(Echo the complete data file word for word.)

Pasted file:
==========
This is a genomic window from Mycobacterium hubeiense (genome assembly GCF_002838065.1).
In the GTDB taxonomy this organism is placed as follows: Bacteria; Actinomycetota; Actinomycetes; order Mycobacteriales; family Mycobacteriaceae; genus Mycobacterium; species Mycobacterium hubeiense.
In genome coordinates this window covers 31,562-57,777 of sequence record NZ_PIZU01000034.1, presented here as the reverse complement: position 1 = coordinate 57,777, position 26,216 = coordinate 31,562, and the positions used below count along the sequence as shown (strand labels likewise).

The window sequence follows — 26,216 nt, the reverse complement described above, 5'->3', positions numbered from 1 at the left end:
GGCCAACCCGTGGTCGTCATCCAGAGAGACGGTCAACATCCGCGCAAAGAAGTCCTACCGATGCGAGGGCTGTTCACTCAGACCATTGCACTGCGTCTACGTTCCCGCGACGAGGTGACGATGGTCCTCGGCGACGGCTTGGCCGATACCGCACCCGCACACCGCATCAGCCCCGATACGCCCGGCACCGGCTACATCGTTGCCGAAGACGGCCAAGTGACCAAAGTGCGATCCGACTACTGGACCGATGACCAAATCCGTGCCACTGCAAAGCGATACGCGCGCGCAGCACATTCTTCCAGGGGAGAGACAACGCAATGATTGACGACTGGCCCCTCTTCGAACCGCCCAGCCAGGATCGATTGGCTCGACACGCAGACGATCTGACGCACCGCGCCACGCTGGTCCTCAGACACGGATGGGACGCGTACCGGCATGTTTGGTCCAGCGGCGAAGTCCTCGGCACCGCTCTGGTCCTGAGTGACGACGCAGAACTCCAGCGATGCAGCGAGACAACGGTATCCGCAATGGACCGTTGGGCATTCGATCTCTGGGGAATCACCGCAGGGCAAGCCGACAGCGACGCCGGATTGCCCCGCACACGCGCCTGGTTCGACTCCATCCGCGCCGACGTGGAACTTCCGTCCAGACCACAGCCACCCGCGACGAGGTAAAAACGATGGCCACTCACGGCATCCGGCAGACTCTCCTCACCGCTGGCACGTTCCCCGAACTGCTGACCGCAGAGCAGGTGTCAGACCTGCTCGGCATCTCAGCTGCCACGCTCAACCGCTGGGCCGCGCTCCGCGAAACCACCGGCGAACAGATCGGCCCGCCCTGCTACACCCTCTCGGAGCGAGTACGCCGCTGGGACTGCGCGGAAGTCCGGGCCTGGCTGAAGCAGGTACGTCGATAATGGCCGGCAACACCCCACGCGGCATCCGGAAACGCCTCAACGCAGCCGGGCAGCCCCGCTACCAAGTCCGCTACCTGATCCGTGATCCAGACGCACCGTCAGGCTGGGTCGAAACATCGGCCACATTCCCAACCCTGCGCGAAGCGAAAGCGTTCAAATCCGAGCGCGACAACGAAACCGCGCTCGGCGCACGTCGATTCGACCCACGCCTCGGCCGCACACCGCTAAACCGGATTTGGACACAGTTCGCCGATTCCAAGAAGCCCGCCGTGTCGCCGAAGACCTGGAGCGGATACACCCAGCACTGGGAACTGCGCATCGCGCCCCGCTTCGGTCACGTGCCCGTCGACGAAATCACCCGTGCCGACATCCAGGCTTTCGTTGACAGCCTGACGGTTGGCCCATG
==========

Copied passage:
This is a genomic window from Mycobacterium hubeiense (genome assembly GCF_002838065.1).
In the GTDB taxonomy this organism is placed as follows: Bacteria; Actinomycetota; Actinomycetes; order Mycobacteriales; family Mycobacteriaceae; genus Mycobacterium; species Mycobacterium hubeiense.
In genome coordinates this window covers 31,562-57,777 of sequence record NZ_PIZU01000034.1, presented here as the reverse complement: position 1 = coordinate 57,777, position 26,216 = coordinate 31,562, and the positions used below count along the sequence as shown (strand labels likewise).

The window sequence follows — 26,216 nt, the reverse complement described above, 5'->3', positions numbered from 1 at the left end:
GGCCAACCCGTGGTCGTCATCCAGAGAGACGGTCAACATCCGCGCAAAGAAGTCCTACCGATGCGAGGGCTGTTCACTCAGACCATTGCACTGCGTCTACGTTCCCGCGACGAGGTGACGATGGTCCTCGGCGACGGCTTGGCCGATACCGCACCCGCACACCGCATCAGCCCCGATACGCCCGGCACCGGCTACATCGTTGCCGAAGACGGCCAAGTGACCAAAGTGCGATCCGACTACTGGACCGATGACCAAATCCGTGCCACTGCAAAGCGATACGCGCGCGCAGCACATTCTTCCAGGGGAGAGACAACGCAATGATTGACGACTGGCCCCTCTTCGAACCGCCCAGCCAGGATCGATTGGCTCGACACGCAGACGATCTGACGCACCGCGCCACGCTGGTCCTCAGACACGGATGGGACGCGTACCGGCATGTTTGGTCCAGCGGCGAAGTCCTCGGCACCGCTCTGGTCCTGAGTGACGACGCAGAACTCCAGCGATGCAGCGAGACAACGGTATCCGCAATGGACCGTTGGGCATTCGATCTCTGGGGAATCACCGCAGGGCAAGCCGACAGCGACGCCGGATTGCCCCGCACACGCGCCTGGTTCGACTCCATCCGCGCCGACGTGGAACTTCCGTCCAGACCACAGCCACCCGCGACGAGGTAAAAACGATGGCCACTCACGGCATCCGGCAGACTCTCCTCACCGCTGGCACGTTCCCCGAACTGCTGACCGCAGAGCAGGTGTCAGACCTGCTCGGCATCTCAGCTGCCACGCTCAACCGCTGGGCCGCGCTCCGCGAAACCACCGGCGAACAGATCGGCCCGCCCTGCTACACCCTCTCGGAGCGAGTACGCCGCTGGGACTGCGCGGAAGTCCGGGCCTGGCTGAAGCAGGTACGTCGATAATGGCCGGCAACACCCCACGCGGCATCCGGAAACGCCTCAACGCAGCCGGGCAGCCCCGCTACCAAGTCCGCTACCTGATCCGTGATCCAGACGCACCGTCAGGCTGGGTCGAAACATCGGCCACATTCCCAACCCTGCGCGAAGCGAAAGCGTTCAAATCCGAGCGCGACAACGAAACCGCGCTCGGCGCACGTCGATTCGACCCACGCCTCGGCCGCACACCGCTAAACCGGATTTGGACACAGTTCGCCGATTCCAAGAAGCCCGCCGTGTCGCCGAAGACCTGGAGCGGATACACCCAGCACTGGGAACTGCGCATCGCGCCCCGCTTCGGTCACGTGCCCGTCGACGAAATCACCCGTGCCGACATCCAGGCTTTCGTTGACAGCCTGACGGTTGGCCCATG